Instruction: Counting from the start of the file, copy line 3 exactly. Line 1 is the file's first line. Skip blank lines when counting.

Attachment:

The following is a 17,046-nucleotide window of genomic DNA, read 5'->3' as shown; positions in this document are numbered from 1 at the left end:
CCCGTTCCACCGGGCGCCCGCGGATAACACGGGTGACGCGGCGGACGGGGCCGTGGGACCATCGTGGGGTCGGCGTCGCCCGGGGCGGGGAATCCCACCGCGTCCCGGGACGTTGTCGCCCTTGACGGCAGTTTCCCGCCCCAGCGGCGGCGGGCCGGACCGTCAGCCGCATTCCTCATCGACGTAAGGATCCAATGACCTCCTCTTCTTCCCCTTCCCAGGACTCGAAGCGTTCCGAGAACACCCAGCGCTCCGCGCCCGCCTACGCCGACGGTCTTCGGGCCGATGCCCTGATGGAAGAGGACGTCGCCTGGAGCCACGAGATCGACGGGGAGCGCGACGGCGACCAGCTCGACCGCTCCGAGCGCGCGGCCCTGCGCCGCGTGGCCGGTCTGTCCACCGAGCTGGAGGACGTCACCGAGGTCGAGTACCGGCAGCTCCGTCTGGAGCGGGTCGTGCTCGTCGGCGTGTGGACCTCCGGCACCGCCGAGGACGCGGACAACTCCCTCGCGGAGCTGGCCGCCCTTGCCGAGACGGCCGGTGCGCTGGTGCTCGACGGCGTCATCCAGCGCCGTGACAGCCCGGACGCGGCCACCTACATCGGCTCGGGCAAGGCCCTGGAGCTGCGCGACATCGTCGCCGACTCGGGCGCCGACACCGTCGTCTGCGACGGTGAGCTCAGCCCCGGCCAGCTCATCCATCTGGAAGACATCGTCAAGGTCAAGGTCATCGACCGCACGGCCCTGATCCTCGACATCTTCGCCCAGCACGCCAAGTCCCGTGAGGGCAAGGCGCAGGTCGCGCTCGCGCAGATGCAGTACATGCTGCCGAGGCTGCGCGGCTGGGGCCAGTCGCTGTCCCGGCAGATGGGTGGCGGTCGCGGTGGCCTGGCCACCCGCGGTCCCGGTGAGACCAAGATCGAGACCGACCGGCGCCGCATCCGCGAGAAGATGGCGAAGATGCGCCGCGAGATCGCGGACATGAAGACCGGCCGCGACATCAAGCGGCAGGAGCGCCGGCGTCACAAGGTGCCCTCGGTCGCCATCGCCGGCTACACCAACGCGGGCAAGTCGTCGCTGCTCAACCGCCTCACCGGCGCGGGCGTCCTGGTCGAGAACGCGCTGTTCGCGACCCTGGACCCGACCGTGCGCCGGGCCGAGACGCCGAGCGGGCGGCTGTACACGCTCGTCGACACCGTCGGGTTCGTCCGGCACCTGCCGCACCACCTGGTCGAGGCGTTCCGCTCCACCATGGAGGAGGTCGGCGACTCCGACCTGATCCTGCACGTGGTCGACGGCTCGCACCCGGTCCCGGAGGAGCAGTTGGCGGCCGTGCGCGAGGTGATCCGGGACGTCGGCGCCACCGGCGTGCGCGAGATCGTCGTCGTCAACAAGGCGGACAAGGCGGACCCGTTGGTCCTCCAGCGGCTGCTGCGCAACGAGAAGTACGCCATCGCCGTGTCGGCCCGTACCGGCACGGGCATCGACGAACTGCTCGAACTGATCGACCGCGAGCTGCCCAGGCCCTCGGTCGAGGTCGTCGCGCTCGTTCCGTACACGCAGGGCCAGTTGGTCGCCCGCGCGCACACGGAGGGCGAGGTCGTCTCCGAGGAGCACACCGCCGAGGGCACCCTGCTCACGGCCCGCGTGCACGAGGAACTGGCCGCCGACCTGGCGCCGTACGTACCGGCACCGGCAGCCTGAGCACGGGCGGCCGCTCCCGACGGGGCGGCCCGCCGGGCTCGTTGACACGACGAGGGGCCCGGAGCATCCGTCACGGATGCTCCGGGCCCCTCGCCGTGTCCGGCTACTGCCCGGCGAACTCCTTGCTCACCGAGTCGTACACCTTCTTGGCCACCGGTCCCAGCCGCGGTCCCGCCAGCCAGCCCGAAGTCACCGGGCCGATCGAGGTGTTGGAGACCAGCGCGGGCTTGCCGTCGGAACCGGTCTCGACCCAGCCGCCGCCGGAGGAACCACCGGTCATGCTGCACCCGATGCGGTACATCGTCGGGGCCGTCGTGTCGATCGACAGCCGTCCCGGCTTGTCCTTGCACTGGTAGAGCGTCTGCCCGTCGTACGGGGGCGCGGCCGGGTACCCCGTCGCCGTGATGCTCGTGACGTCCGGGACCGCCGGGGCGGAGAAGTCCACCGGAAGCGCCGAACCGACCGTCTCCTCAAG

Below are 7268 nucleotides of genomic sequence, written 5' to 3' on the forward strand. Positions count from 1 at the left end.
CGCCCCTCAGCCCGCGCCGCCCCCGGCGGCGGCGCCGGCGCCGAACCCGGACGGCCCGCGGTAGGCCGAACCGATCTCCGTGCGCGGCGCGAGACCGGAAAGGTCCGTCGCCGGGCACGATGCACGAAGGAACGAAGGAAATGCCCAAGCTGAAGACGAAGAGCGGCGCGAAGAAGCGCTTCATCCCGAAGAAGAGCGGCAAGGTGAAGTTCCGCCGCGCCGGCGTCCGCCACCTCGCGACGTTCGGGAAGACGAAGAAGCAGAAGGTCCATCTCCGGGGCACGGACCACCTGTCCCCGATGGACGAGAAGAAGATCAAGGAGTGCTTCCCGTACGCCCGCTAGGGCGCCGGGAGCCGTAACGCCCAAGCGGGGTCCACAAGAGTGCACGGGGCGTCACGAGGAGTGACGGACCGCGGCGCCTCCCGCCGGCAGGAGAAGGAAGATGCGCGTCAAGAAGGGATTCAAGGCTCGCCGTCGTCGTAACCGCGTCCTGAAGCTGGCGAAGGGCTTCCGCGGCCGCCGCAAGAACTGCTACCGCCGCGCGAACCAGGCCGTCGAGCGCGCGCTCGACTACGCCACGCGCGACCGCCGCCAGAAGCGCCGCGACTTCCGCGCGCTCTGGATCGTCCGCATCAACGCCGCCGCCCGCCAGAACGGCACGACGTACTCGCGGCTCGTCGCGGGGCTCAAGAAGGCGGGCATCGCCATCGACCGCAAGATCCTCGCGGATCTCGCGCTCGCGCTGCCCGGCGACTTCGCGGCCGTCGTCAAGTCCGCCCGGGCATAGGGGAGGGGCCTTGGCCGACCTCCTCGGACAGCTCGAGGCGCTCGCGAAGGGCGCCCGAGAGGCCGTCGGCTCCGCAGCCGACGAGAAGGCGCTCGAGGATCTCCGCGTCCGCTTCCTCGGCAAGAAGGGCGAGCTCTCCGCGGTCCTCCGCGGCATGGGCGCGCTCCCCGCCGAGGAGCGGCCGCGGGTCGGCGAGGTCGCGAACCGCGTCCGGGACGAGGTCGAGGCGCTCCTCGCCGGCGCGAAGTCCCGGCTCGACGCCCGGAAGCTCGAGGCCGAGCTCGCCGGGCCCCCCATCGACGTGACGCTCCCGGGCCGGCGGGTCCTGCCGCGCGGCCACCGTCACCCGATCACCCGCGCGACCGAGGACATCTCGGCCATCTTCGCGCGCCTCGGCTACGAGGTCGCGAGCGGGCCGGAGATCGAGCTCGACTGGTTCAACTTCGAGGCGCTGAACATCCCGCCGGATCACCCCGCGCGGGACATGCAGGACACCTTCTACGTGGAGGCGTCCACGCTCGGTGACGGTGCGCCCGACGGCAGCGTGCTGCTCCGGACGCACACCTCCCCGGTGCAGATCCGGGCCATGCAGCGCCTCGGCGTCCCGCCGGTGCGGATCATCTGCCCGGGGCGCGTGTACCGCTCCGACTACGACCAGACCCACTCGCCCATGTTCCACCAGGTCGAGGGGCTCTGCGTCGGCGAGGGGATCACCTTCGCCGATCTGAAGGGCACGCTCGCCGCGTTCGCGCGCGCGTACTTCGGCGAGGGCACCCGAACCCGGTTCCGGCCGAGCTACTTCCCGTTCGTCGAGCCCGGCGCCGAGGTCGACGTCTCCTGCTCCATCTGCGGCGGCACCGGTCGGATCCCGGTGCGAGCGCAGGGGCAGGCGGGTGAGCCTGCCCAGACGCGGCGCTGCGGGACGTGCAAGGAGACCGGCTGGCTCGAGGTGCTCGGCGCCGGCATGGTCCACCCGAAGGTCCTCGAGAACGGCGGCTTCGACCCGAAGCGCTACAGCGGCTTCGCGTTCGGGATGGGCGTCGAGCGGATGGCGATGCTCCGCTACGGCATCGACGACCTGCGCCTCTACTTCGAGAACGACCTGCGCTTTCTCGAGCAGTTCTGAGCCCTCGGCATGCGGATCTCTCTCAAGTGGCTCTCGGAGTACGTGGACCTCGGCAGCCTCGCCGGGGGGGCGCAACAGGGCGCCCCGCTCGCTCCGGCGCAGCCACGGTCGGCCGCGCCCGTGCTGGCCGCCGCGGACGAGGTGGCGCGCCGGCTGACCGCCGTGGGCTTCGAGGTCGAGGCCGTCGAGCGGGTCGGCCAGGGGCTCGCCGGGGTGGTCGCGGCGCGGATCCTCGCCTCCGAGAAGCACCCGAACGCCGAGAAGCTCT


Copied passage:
Below are 7268 nucleotides of genomic sequence, written 5' to 3' on the forward strand. Positions count from 1 at the left end.